Detrimental Effects From Dietary Antioxidant Supplementation

At this point the general consensus is that dietary supplementation of antioxidant compounds is of either no benefit or mildly harmful to long term health. The only methods of extending life via the introduction of antioxidant compounds involve careful targeting to the mitochondria, such that damaging oxidant molecules generated there are swept up, but the oxidant molecules used in signaling processes elsewhere in cells and tissues are not. The benefits of exercise, for example, rest upon slightly raised levels of reactive oxygen species which can be blocked by high levels of antioxidants in the diet:

In older men, a natural antioxidant compound found in red grapes and other plants - called resveratrol - blocks many of the cardiovascular benefits of exercise. What is emerging is a new view that antioxidants are not a fix for everything, and that some degree of oxidant stress may be necessary for the body to work correctly. This pivotal study suggests that reactive oxygen species, generally thought of as causing aging and disease, may be a necessary signal that causes healthy adaptations in response to stresses like exercise. So too much of a good thing (like antioxidants in the diet) may actually be detrimental to our health.

We studied 27 healthy, physically inactive men around 65 years old for 8 weeks. During the 8 weeks all of the men performed high-intensity exercise training and half of the group received 250 mg of resveratrol daily, whereas the other group received a placebo pill (a pill containing no active ingredient). The study design was double-blinded, thus neither the subjects nor the investigators knew which participant that received either resveratrol or placebo.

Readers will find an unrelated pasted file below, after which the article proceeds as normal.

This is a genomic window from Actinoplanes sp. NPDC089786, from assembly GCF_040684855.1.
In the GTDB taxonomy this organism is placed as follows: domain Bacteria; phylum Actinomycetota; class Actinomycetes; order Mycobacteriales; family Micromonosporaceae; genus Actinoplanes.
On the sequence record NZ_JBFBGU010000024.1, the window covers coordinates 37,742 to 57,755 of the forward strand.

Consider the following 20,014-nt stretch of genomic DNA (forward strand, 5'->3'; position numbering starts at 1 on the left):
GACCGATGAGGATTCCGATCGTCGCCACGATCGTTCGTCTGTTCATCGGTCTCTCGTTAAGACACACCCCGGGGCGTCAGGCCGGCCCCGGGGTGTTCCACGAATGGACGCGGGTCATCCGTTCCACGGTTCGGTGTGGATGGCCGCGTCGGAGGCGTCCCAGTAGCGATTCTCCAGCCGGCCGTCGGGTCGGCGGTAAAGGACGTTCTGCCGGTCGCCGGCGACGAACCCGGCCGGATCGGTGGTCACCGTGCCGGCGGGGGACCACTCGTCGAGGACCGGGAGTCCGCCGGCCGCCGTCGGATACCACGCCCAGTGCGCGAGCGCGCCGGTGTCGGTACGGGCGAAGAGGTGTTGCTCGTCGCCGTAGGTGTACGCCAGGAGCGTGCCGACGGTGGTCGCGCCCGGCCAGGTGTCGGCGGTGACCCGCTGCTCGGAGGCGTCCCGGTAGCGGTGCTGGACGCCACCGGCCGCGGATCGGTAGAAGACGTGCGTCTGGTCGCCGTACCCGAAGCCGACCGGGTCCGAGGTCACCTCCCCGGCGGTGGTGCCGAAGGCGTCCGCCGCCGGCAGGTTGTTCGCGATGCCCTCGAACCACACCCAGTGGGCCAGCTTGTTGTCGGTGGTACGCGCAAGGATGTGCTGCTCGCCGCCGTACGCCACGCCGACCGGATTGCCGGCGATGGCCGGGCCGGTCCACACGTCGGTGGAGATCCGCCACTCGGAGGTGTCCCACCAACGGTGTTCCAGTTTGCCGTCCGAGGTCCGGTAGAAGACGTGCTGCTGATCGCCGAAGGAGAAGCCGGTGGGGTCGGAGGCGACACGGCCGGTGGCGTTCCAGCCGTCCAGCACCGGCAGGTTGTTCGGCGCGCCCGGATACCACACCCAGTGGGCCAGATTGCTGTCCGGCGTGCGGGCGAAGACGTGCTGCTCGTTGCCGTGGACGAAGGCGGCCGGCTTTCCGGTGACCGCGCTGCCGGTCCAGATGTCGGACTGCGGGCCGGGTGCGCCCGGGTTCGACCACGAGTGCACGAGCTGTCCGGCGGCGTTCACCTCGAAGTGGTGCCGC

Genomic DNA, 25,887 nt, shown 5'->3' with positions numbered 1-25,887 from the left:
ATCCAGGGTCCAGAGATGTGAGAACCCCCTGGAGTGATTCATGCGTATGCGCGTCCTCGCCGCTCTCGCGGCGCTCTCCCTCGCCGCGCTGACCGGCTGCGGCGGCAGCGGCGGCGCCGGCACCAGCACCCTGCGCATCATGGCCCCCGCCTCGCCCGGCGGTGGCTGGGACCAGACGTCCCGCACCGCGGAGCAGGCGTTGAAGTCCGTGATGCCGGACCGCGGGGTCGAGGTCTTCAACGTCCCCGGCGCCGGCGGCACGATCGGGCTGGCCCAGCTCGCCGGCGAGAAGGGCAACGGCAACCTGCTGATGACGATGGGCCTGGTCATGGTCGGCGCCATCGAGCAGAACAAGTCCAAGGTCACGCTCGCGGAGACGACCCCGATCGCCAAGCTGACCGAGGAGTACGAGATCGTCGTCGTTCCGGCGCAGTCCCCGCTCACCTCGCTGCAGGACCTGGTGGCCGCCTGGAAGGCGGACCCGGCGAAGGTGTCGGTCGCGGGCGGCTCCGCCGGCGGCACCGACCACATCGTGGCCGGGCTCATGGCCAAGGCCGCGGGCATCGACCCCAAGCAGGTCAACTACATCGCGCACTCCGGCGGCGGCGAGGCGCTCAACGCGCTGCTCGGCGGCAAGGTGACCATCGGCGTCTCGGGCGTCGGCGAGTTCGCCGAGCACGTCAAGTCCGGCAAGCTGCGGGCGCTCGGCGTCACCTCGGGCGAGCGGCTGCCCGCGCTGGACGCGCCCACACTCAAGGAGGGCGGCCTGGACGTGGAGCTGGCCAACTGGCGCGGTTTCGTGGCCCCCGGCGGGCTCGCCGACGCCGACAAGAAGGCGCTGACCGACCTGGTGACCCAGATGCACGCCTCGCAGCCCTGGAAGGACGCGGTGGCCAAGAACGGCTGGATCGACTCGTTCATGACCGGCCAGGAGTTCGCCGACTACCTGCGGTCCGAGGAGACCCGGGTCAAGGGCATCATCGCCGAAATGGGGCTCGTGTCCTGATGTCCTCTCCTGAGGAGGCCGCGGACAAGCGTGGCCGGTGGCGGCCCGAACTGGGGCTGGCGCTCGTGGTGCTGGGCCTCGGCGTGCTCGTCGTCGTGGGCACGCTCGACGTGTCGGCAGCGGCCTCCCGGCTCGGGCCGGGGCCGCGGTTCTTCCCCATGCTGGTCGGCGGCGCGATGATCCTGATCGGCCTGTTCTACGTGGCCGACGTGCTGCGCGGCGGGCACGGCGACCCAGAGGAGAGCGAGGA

"We found that exercise training was highly effective in improving cardiovascular health parameters, but resveratrol supplementation attenuated the positive effects of training on several parameters including blood pressure, plasma lipid concentrations and maximal oxygen uptake. We were surprised to find that resveratrol supplementation in aged men blunts the positive effects of exercise training on cardiovascular health parameters, in part because our results contradict findings in animal studies. It should be noted that the quantities of resveratrol given in our research study are much higher than what could be obtained by intake of natural foods."


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